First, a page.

In squash, the serve isn’t that important.
In fact, most players confess to having no idea of who the best server in professional gaming is.
This’s because most of them care less about accurate serves. But even with that, serve lines are a visible part of squash courts.
They’re meant to serve and that means if the ball hits any of them, then it’s out.
Do you want to learn more?
Below are some vital information on squash serve rules you should master;
Squash Serve rules
The court lines include;
- 2- outline
- 1-serve line
- 2-service box
- 1- Midline/cut-line/short line
- The Tin
Watch the video below to get a glimpse of the court lines appearance;
In squash, players start a point with a serve.
Afterward, they alternate ball hitting until one of them wins the point.
Serving players have to choose between the two service boxes and use one of them to serve.
The opposing player should then be given sufficient time to get ready at the opposite end of the court. And they should be as close as possible to the back wall.
Once you’re both ready, it’s your time to serve.
Begin by tossing the ball gently as you focus on hitting it across the court towards your opponent’s side.
Ensure it passes the validity test by ensuring the following;
- One of your feet must be in the service box as you serve
- You should focus on hitting the front wall first.
- The ball should hit COMPLETELY above the service line and not on it or lower.
- Focus on getting your ball to land on the opposite back quarter of the playing court.
- The ball should always be within the out of bounds lines.
- Remember, in squash, players ONLY get one serving opportunity. So if you mess up with yours, then your opponent automatically wins.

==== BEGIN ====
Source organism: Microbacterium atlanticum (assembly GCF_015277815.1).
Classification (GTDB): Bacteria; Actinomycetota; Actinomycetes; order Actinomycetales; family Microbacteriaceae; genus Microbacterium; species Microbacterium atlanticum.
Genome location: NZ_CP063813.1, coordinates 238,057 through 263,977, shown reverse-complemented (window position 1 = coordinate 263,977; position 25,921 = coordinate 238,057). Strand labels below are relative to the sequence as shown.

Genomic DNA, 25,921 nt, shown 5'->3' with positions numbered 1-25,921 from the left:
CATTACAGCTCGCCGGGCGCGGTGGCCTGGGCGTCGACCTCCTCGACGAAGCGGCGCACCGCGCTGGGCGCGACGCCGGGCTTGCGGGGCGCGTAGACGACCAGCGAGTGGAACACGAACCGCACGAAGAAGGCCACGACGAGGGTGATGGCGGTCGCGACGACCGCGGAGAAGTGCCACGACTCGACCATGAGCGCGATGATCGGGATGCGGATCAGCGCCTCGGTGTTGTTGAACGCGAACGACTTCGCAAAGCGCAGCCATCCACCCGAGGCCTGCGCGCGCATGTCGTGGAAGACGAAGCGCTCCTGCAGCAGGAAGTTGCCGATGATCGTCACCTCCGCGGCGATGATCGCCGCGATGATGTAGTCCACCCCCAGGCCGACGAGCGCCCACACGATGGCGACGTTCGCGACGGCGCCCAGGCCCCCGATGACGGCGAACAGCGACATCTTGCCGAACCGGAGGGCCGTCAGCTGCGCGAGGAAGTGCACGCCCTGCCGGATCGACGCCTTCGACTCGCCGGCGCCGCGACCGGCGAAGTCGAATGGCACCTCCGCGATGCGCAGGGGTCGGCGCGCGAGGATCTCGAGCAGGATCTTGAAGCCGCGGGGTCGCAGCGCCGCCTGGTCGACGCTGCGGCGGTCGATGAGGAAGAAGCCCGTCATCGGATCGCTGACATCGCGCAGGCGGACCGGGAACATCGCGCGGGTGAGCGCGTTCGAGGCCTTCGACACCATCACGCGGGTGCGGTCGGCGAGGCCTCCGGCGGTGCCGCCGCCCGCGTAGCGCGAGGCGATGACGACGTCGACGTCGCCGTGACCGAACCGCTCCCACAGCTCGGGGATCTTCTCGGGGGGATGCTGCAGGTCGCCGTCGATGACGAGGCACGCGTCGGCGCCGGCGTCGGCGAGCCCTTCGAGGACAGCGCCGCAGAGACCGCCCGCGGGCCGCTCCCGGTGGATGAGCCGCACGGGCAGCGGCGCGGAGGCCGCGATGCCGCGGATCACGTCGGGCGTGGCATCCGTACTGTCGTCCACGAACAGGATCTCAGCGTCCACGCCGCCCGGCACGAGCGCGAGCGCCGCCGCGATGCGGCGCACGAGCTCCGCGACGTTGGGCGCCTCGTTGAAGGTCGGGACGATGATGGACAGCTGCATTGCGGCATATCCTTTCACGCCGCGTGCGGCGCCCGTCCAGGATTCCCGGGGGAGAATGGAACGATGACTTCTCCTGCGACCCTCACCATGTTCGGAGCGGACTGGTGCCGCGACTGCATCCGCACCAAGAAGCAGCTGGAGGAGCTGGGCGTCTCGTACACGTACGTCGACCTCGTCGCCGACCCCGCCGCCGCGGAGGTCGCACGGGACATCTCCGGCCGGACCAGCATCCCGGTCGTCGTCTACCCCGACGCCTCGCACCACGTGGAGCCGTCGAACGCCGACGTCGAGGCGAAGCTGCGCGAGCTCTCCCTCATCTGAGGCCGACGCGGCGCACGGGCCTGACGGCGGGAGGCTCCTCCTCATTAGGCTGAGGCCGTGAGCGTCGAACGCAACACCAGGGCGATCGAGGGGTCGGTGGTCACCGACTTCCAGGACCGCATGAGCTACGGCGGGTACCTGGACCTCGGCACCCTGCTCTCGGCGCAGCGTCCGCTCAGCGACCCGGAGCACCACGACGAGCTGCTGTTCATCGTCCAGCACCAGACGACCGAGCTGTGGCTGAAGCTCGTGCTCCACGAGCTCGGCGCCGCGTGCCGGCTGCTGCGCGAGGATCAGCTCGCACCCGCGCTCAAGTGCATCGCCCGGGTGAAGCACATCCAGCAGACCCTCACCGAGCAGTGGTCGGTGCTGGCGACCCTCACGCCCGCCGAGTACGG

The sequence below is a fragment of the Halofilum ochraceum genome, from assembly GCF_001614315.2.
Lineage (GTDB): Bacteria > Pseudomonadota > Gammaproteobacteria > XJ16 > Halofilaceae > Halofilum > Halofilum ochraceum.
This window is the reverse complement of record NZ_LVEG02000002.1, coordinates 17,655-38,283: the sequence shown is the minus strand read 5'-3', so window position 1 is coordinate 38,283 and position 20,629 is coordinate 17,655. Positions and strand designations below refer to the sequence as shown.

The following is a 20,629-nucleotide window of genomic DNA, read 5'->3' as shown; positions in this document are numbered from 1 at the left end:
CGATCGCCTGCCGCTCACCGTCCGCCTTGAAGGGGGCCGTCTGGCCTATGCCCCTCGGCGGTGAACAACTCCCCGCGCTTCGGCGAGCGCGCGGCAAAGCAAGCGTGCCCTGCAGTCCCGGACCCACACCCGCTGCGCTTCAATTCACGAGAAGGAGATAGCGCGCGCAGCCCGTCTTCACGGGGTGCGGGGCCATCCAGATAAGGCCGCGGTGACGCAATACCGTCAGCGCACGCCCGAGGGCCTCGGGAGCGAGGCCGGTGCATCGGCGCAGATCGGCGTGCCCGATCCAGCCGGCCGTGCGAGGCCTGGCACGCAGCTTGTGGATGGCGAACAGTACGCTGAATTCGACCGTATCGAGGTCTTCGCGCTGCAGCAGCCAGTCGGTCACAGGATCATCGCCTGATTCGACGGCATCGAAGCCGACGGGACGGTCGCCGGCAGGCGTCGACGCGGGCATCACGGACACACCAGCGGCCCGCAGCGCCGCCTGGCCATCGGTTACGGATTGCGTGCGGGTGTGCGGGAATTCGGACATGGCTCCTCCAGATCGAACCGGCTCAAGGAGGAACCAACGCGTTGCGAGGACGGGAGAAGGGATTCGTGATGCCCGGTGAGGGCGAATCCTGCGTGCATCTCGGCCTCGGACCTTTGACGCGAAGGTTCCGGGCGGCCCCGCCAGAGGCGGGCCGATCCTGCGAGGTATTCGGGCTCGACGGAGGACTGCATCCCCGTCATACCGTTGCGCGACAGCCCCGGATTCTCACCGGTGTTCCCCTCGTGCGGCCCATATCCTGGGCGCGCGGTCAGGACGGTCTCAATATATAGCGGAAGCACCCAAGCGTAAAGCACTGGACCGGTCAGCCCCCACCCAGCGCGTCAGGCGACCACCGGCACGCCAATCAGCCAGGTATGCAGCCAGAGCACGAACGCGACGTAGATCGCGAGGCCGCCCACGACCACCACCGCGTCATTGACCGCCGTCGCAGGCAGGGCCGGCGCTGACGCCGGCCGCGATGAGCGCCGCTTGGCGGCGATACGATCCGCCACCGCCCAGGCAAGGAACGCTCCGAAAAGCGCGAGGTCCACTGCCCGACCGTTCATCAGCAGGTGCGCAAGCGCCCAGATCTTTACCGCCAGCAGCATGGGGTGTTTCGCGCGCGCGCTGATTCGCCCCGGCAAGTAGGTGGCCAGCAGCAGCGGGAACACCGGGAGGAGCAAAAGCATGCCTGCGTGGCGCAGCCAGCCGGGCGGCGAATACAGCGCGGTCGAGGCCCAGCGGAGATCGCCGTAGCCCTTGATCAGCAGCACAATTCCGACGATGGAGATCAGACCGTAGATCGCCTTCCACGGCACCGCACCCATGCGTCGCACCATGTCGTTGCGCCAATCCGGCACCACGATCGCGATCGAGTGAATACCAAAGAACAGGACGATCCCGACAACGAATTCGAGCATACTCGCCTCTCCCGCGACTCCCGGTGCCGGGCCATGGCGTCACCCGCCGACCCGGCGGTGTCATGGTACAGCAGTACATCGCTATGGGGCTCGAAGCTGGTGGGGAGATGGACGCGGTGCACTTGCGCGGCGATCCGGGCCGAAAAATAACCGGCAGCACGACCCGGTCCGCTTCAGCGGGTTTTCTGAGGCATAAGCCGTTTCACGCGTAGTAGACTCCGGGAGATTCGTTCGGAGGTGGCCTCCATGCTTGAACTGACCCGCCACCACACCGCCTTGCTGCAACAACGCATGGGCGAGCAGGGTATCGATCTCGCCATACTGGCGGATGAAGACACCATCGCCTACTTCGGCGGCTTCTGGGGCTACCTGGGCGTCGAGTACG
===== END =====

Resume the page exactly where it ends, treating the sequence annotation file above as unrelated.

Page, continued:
Here are a few more serving rules to give you an upper hand over your opponent;
- You’re allowed to serve either underhand or overhand, backhand or forehand.
- Your serve should at least hit the back walls or the side on the fly. And if your opponent allows it to bounce on the back quarter of the playing court, the better.
- Alternating of service boxes can take place after you win consecutive points.
- But in case your opponent beats you to it and wins the ensuing rally, then they will have to serve from whichever service box they select.
Serve Return Rules
In squash, a good serve return is essential as it determines the enthusiasm of the game.
You also get to give your opponent a hard time; no room for a quick win that often comes as a result of a weak return.
- But what are some of the essential serve return rules?
- Players are allowed to let the return bounce or volley it.
- Players should always ensure that the ball STAYS within the court and NEVER hits the tin.
- Your return is allowed to hit off other walls as it proceeds to the front wall. Remember, it MUST somehow reach the front wall.